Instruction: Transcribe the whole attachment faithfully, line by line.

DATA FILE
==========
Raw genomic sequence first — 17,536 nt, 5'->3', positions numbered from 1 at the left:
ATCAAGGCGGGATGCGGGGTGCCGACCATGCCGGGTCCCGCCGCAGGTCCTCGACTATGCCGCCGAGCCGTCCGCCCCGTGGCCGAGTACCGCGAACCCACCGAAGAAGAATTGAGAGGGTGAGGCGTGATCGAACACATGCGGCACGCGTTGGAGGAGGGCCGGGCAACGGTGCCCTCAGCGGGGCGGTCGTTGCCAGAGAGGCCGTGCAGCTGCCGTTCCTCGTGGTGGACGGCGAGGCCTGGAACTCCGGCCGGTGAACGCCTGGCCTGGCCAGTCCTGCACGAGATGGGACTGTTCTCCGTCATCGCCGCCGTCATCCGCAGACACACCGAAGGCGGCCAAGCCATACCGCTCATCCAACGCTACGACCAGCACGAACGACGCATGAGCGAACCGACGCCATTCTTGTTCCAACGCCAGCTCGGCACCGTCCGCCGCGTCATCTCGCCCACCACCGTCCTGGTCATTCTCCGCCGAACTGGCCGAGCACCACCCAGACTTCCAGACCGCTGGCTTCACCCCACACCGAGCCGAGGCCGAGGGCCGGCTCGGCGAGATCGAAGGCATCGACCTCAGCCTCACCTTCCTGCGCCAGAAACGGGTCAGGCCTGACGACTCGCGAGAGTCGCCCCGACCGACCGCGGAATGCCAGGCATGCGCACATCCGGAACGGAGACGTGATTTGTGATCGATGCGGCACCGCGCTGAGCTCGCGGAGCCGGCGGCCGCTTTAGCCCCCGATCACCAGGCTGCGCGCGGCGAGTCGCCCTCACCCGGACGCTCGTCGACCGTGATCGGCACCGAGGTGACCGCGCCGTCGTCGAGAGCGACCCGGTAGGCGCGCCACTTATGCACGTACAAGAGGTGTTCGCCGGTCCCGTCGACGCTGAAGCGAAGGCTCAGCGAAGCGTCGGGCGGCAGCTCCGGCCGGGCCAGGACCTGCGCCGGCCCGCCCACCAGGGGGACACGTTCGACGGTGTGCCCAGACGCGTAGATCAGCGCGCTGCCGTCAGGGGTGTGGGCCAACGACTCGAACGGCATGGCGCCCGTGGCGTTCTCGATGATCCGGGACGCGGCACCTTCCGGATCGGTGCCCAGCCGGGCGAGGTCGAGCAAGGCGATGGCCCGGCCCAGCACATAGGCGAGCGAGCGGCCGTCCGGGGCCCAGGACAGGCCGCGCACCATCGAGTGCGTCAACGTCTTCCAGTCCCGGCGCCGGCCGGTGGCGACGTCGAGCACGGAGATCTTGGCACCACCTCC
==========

Raw genomic sequence first — 17,536 nt, 5'->3', positions numbered from 1 at the left:
ATCAAGGCGGGATGCGGGGTGCCGACCATGCCGGGTCCCGCCGCAGGTCCTCGACTATGCCGCCGAGCCGTCCGCCCCGTGGCCGAGTACCGCGAACCCACCGAAGAAGAATTGAGAGGGTGAGGCGTGATCGAACACATGCGGCACGCGTTGGAGGAGGGCCGGGCAACGGTGCCCTCAGCGGGGCGGTCGTTGCCAGAGAGGCCGTGCAGCTGCCGTTCCTCGTGGTGGACGGCGAGGCCTGGAACTCCGGCCGGTGAACGCCTGGCCTGGCCAGTCCTGCACGAGATGGGACTGTTCTCCGTCATCGCCGCCGTCATCCGCAGACACACCGAAGGCGGCCAAGCCATACCGCTCATCCAACGCTACGACCAGCACGAACGACGCATGAGCGAACCGACGCCATTCTTGTTCCAACGCCAGCTCGGCACCGTCCGCCGCGTCATCTCGCCCACCACCGTCCTGGTCATTCTCCGCCGAACTGGCCGAGCACCACCCAGACTTCCAGACCGCTGGCTTCACCCCACACCGAGCCGAGGCCGAGGGCCGGCTCGGCGAGATCGAAGGCATCGACCTCAGCCTCACCTTCCTGCGCCAGAAACGGGTCAGGCCTGACGACTCGCGAGAGTCGCCCCGACCGACCGCGGAATGCCAGGCATGCGCACATCCGGAACGGAGACGTGATTTGTGATCGATGCGGCACCGCGCTGAGCTCGCGGAGCCGGCGGCCGCTTTAGCCCCCGATCACCAGGCTGCGCGCGGCGAGTCGCCCTCACCCGGACGCTCGTCGACCGTGATCGGCACCGAGGTGACCGCGCCGTCGTCGAGAGCGACCCGGTAGGCGCGCCACTTATGCACGTACAAGAGGTGTTCGCCGGTCCCGTCGACGCTGAAGCGAAGGCTCAGCGAAGCGTCGGGCGGCAGCTCCGGCCGGGCCAGGACCTGCGCCGGCCCGCCCACCAGGGGGACACGTTCGACGGTGTGCCCAGACGCGTAGATCAGCGCGCTGCCGTCAGGGGTGTGGGCCAACGACTCGAACGGCATGGCGCCCGTGGCGTTCTCGATGATCCGGGACGCGGCACCTTCCGGATCGGTGCCCAGCCGGGCGAGGTCGAGCAAGGCGATGGCCCGGCCCAGCACATAGGCGAGCGAGCGGCCGTCCGGGGCCCAGGACAGGCCGCGCACCATCGAGTGCGTCAACGTCTTCCAGTCCCGGCGCCGGCCGGTGGCGACGTCGAGCACGGAGATCTTGGCACCACCTCC